Where Can I Buy A Thermal Fuse For A Dryer [PATCHED]
Temporarily tape the two wires that go to the thermal fuse together to essentially "bypass" or "jump" the thermal fuse. Use electrical tape to properly insulate the connection and avoid contact of bare wire contacts with the dryer cabinet. NOTE: Do not leave the thermal fuse bypassed following this temporary diagnostic test. The thermal fuse is an essential safety component that must normally be in place to safely run the dryer.
where can i buy a thermal fuse for a dryer
If the dryer heats up way past 150 degrees, then you will likely need to replace the operating thermostat that is right beside the thermal fuse. You could also have a heating element that is shorted to the cabinet and heating constantly.
The thermal fuse is a safety backup which is designed to prevent a fire from occurring by disconnecting the power, if the thermostats fail. There usually are other temperature sensors as well to detect lower temperatures for different cycle options, delicates etc but there should also be a high limit one.
A thermal fuse is a small device - just an inch or two long - that plays a critical role in preventing fires. Federal law mandates the inclusion of a thermal fuse on all dryers manufactured since the 1980s. A thermal fuse operates if dryer exhaust temperatures climb too high. The fuse shuts off the dryer or its components if this happens. A thermal fuse only works one time. If it triggers during a high-exhaust temperature event, the fuse must be replaced.
Many dryers simply will not run once a thermal fuse triggers. On other models, the drum continues to turn and the dryer operates, but the heating element does not. Clothes come out of the dryer wet once the appliance completes its drying cycle. Manufacturers are not consistent from model to model, even within the same brand.
A reliable method for testing whether a thermal fuse has burned out is to temporarily bypass the device. However, it is tempting to operate the dryer this way, or forget to replace the fuse once the dryer is running. Bypassing the fuse is only a quick means of detecting whether the fuse is bad. It is not a permanent fix. Disconnect the two wires from the fuse and tie them together with a jumper wire, then turn on the dryer. If it runs and heats, the thermal fuse burned out and must be replaced.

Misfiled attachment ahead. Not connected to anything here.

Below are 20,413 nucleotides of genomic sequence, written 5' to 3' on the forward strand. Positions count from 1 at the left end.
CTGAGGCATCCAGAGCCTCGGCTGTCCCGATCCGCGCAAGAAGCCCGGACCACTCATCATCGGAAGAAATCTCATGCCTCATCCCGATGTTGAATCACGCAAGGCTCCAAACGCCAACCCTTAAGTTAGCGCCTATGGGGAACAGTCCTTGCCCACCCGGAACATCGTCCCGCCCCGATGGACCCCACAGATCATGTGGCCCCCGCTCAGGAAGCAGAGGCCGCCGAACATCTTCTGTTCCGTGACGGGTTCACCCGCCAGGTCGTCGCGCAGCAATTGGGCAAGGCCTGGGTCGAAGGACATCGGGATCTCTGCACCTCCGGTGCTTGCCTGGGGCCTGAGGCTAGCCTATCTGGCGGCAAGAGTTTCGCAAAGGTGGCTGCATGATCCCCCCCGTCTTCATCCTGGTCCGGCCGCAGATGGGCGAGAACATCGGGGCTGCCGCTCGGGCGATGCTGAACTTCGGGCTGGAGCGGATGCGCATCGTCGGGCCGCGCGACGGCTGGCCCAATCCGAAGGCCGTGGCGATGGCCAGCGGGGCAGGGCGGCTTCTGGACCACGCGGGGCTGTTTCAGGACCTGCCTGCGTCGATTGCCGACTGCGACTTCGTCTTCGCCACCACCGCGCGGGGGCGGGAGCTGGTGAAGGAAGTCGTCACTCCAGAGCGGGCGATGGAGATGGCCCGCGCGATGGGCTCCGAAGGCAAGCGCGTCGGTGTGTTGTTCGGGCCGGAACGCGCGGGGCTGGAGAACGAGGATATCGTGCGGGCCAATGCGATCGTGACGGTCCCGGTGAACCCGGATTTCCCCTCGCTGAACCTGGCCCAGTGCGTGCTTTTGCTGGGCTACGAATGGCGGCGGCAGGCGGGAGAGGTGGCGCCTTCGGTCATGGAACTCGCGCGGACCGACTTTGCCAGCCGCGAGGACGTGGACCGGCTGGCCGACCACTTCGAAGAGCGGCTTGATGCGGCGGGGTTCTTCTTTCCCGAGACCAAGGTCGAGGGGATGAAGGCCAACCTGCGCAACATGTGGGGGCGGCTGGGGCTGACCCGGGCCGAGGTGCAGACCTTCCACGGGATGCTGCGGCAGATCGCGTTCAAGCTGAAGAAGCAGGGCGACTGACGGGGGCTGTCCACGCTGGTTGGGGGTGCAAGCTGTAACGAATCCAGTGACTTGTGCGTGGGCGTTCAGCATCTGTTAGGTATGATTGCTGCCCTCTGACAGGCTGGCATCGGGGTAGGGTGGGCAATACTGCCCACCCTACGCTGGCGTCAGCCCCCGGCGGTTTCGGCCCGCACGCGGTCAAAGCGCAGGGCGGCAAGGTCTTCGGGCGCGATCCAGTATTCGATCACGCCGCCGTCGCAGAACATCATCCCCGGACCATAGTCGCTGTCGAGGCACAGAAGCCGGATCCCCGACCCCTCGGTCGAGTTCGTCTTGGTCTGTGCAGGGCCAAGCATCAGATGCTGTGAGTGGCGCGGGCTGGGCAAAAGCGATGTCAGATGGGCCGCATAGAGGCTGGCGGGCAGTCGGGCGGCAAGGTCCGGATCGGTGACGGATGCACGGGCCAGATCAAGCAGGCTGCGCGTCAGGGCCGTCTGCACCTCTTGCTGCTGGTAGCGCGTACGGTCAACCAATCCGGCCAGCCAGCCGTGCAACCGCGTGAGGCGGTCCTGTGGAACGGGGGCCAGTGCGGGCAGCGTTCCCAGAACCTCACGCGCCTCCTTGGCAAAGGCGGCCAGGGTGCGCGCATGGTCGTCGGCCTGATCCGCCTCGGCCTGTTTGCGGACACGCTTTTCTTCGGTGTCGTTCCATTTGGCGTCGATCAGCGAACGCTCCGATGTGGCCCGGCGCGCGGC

A better, faster means of testing requires an electrical multitester set at its lowest RX setting. Remove the two wire leads from the thermal fuse and touch a multitester probe to each wire terminal on the fuse. If you get a reading of infinity, the fuse is fine. Any reading less than infinity indicates a triggered thermal fuse you will need to replace.
In vented dryers, lint buildup causing dryer fires can be a real worry. As such, modern dryers come with several safety measures. One such measure is the thermal fuse. This fuse detects dryer temperature. If the air is getting dangerously hot, the thermal fuse will trip to shut off the heat. While this can prevent fires, the thermal fuse is, unfortunately, a one-time use part. This means once it trips, your dryer may not function until it is replaced.
A tripped thermal fuse can have two effects. In some dryers, it simply shuts off electricity to the heating element. This means a dryer will run, but it will only air-dry clothing. In other models, the thermal fuse stops power completely. This means your dryer will not even try to work. These two symptoms are common signs that a thermal fuse has blown. However, it is a problem you may have seen coming. You may have found your laundry hot, but also not dry, which can be a sign of overheating.
The concrete way to check your thermal fuse is to take it out and test it. As this part is likely to need replaced at some point, it is rather easy to reach. You will find it installed somewhere near the exhaust hose of your dryer, specifically where in that area depends on the model.
Once the wires from the thermal fuse have been disconnected and the fuse has been removed, you will want to test it with a multimeter. Set the multimeter to the lowest setting of ohms of resistance. Touching each end of the fuse, if it measures zero ohms, then your fuse is still good. Any other reading means that the thermal fuse has blown.
Now your repair is technically just replacing that fuse. However, be aware that a thermal fuse does trip because you have an overheating problem that needs to be addressed. Most likely, it means you need to clean your dryer vents.
The thermal fuse in your dryer is a safety device designed to prevent the dryer from overheating. The fuse is heat sensitive and when the dryer becomes too hot it will blow. If the fuse has blown then the dryer will either stop working or there will be no heat when the drum is turning. A blown thermal fuse is simple to replace. With a few tools, a do it yourself warrior can save valuable money from being wasted on a service call. Here is a detailed set of instructions on how to replace a thermal fuse in your dryer.
The fuse is located near the dryer's blower housing. There are two leads going to the thermal fuse. Gently remove the wires by grasping firmly on the female end of the stake on connector and pull it towards you.